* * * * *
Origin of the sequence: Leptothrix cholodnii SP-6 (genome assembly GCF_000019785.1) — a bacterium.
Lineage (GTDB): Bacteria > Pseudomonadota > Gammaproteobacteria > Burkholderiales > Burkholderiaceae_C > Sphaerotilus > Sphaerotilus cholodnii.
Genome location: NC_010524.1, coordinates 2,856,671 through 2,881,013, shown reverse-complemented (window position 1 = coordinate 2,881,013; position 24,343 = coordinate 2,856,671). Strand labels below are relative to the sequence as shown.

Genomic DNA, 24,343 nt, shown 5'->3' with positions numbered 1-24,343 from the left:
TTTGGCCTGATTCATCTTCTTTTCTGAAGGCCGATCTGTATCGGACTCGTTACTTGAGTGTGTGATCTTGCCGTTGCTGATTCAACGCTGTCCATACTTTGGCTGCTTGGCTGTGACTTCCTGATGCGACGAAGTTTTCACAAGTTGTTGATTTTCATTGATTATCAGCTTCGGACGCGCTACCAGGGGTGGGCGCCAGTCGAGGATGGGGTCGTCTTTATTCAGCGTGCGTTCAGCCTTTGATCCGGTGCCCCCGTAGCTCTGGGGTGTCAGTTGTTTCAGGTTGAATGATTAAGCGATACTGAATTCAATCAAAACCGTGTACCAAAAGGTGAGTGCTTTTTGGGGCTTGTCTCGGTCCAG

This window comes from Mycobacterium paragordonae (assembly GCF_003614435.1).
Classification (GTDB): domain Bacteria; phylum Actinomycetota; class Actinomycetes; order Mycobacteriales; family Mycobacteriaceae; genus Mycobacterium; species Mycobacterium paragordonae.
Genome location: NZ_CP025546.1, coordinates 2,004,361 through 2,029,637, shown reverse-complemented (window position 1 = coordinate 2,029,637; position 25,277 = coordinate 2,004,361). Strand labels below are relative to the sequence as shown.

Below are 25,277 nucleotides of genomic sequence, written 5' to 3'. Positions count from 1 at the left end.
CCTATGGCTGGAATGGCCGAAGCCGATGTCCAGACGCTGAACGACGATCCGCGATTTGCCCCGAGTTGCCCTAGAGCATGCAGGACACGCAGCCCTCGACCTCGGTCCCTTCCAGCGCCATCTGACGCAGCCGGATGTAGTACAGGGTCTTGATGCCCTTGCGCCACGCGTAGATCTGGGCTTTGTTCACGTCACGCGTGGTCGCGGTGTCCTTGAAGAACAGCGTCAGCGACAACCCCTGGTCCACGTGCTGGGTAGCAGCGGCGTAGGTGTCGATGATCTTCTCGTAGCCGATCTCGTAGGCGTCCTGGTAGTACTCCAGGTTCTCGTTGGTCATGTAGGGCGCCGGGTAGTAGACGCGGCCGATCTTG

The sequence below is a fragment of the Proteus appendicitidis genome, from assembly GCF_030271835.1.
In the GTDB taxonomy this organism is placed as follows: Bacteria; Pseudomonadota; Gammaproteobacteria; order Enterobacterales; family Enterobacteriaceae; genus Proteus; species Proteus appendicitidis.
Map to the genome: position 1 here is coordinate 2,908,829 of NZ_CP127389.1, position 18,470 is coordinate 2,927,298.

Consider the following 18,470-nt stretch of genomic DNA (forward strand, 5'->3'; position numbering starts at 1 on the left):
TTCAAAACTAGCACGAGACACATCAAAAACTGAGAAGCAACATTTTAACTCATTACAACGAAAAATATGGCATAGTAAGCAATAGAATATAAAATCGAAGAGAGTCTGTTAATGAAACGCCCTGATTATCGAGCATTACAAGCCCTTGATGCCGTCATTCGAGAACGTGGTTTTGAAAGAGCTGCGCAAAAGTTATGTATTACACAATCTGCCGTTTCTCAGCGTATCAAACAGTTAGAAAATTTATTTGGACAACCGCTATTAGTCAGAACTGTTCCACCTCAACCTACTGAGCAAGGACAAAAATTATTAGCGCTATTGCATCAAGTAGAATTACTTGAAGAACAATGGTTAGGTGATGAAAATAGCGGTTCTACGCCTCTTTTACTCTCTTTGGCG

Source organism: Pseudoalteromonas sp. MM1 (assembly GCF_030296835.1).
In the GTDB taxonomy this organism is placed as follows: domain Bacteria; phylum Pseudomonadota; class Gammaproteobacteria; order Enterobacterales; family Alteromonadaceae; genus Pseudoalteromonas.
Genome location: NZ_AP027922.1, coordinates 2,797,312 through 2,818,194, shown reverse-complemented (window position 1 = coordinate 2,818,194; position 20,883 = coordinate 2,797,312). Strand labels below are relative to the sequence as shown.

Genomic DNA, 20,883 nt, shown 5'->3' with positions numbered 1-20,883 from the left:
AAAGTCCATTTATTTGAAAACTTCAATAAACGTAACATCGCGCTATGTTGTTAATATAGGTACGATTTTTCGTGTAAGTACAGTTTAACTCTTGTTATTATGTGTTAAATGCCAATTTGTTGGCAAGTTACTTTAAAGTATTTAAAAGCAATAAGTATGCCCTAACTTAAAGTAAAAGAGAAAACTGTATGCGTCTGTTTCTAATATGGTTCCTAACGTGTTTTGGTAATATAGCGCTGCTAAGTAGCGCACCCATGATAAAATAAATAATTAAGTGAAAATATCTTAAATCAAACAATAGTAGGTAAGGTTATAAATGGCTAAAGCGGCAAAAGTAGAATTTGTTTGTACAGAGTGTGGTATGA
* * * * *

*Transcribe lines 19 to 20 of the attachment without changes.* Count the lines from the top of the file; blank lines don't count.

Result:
Genomic DNA, 20,883 nt, shown 5'->3' with positions numbered 1-20,883 from the left:
AAAGTCCATTTATTTGAAAACTTCAATAAACGTAACATCGCGCTATGTTGTTAATATAGGTACGATTTTTCGTGTAAGTACAGTTTAACTCTTGTTATTATGTGTTAAATGCCAATTTGTTGGCAAGTTACTTTAAAGTATTTAAAAGCAATAAGTATGCCCTAACTTAAAGTAAAAGAGAAAACTGTATGCGTCTGTTTCTAATATGGTTCCTAACGTGTTTTGGTAATATAGCGCTGCTAAGTAGCGCACCCATGATAAAATAAATAATTAAGTGAAAATATCTTAAATCAAACAATAGTAGGTAAGGTTATAAATGGCTAAAGCGGCAAAAGTAGAATTTGTTTGTACAGAGTGTGGTATGA